Tomatoes decimated! Help with Diagnosis?

Brian_Knight(Plant 6b Building Zone4)August 11, 2014

This problem has gotten worse over the years and I suspect a soil borne virus? The potted plant is doing better than last years but still seems to be getting infected.

Yellow Pear and Cherry in ground. After great vegetative growth they lose their bottom leaves up, very quickly after starting to fruit.

This one in a 4ish-1-1 mix in 20 gallon smartpot was labeled black cherry but it seems like its crossed with a striped variety. Its been doing better than the ones in the ground but seems to be getting infected too.

Overdue for a soil test in the garden and would like to implement things now to improve for next year. Plenty of OM and suspect it might be too much. Any good ideas and/or related threads is much appreciated!

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Peter1142(Zone 6b)

Looks like late blight to me... but I am not an expert..

    Bookmark   August 11, 2014 at 2:20PM
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eibren(z6PA)

There are quite a few articles out there. DH had this on his tomatoes a few years ago and was instructed by the county agent to clean his tomato stakes with a chlorine solution before using them the following year, even though we have winter freezes.

Here's the Google listing:

https://www.google.com/webhp?sourceid=chrome-instant&ion=1&espv=2&ie=UTF-8#q=tomato%20blight%20petunias

If this is what you have, someone in your area has infected your crops, and you will do the same to everyone in your area unless you clear it. It is a very serious communicable spore disease which caused the potato famine in Ireland years ago.

This strain comes from Mexico, and is resistant to the usual fungicides used to fight it. It has been ruining potato crops in the US. It spread to many small gardens from infected petunias sold by a big box store a few years ago.

Here is a link that might be useful: NYS

    Bookmark   August 11, 2014 at 2:42PM
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Brian_Knight(Plant 6b Building Zone4)

Yikes! Interestingly enough the worst of the problems coincide with me doing petunias in containers..

    Bookmark   August 11, 2014 at 3:20PM
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planatus(6)

Late blight doesn't work from the bottom up, but early blight does and septoria leaf spot hits so quick you don't see it coming. Lots of rain and you get this, sad to say. A few new varieties have early blight resistance (that's what's on your black cherry; see bulls-eye lesions on newly infected leaves with a mag glass). In my experience Yellow Pear is susceptible to everything. Septoria will hit anything.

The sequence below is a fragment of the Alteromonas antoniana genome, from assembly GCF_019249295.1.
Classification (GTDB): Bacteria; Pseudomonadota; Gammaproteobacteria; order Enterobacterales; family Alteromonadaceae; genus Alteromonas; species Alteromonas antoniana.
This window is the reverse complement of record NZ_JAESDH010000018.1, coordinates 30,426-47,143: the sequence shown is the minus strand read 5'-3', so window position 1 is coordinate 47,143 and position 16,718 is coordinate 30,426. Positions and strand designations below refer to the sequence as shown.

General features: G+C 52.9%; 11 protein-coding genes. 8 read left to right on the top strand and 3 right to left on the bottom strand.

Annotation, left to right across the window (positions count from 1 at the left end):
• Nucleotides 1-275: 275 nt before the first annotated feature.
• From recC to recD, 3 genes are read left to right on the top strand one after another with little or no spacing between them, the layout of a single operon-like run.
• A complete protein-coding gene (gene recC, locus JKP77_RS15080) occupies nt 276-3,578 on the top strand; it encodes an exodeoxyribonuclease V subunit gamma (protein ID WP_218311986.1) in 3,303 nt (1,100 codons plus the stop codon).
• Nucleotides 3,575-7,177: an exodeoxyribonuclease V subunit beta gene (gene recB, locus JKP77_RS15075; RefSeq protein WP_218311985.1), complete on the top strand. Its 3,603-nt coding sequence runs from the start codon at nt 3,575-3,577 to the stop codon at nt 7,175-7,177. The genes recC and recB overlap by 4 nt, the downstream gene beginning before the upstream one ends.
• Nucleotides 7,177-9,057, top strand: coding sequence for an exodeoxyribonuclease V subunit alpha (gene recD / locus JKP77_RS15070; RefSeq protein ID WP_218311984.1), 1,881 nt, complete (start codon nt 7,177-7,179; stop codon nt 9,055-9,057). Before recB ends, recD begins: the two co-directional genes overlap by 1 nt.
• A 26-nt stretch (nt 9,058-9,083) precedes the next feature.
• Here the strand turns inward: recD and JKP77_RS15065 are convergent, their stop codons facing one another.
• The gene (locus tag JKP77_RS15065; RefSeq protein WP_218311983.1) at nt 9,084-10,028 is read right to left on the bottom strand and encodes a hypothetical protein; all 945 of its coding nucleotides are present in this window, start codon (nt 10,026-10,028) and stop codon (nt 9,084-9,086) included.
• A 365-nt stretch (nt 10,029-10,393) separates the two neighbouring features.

Bookmark   August 11, 2014 at 5:17PM
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cme1(5a)

Ugh, I just lost all my tomatoes to blight too. Terrible stuff...my garden went from glorious to disaster in 48 hours :(

    Bookmark   August 11, 2014 at 9:28PM
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spartan-apple

Platanus:

I grow tomatoes from seed. Usually heirlooms with no
resistance to early blight. This year I have Reif's red heart from Sandhill Preservation in Iowa. Mighty tasty variety.

I agree with your statement on blight. Usually I prune off the lower branches when young as septora leaf spot seems to start on the lower branches and works its way up. I find that pruning my heirloom tomatoes up at the base (2' from ground level) allows good air flow and sunlight at the bottom of the plants.

This seems to reduce my chances of blight as I successfully get crops every year without spraying
chlorothalonil for blight control. My neighbors all get blight
every year but so far I am successful.

I have a bit of septoria this year (wet, cool growing season).
Not bad. My neighbor's modern tomatoes have early blight like crazy. He never prunes the lower branches.

Just an FYI to all that pruning up the lower branches in youth seems to really reduce some disease issues I see
on tomatoes in my area.

For those that want to spray, chlorothalonil does work well.
My sister lives in a commercial potato growing area so
lots of early blight around. She cannot keep a tomato plant alive without spraying.

I prefer no spray if possible and lucky so far.

    Bookmark   August 13, 2014 at 12:15PM
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planatus(6)

I agree on the basal pruning, which I think helps set back early blight. I trimmed up my late tomatoes yesterday.

We had three badly-timed rainy intervals this year that gave the early and main crop tomatoes a hard time, but I've been pleased with 'Ruth's Perfect' from Turtle Tree (OP, biodynamic). The plants next to these melted down completely with early blight and septoria, but 'Ruth's Perfect' is still carrying on. Also blight resistant 'Plum Regal'(f1) made a huge crop even though it got hit pretty bad with septoria. Today I'll finish taking out the old tomatoes and cover crop with mustard.

    Bookmark   August 14, 2014 at 8:47AM
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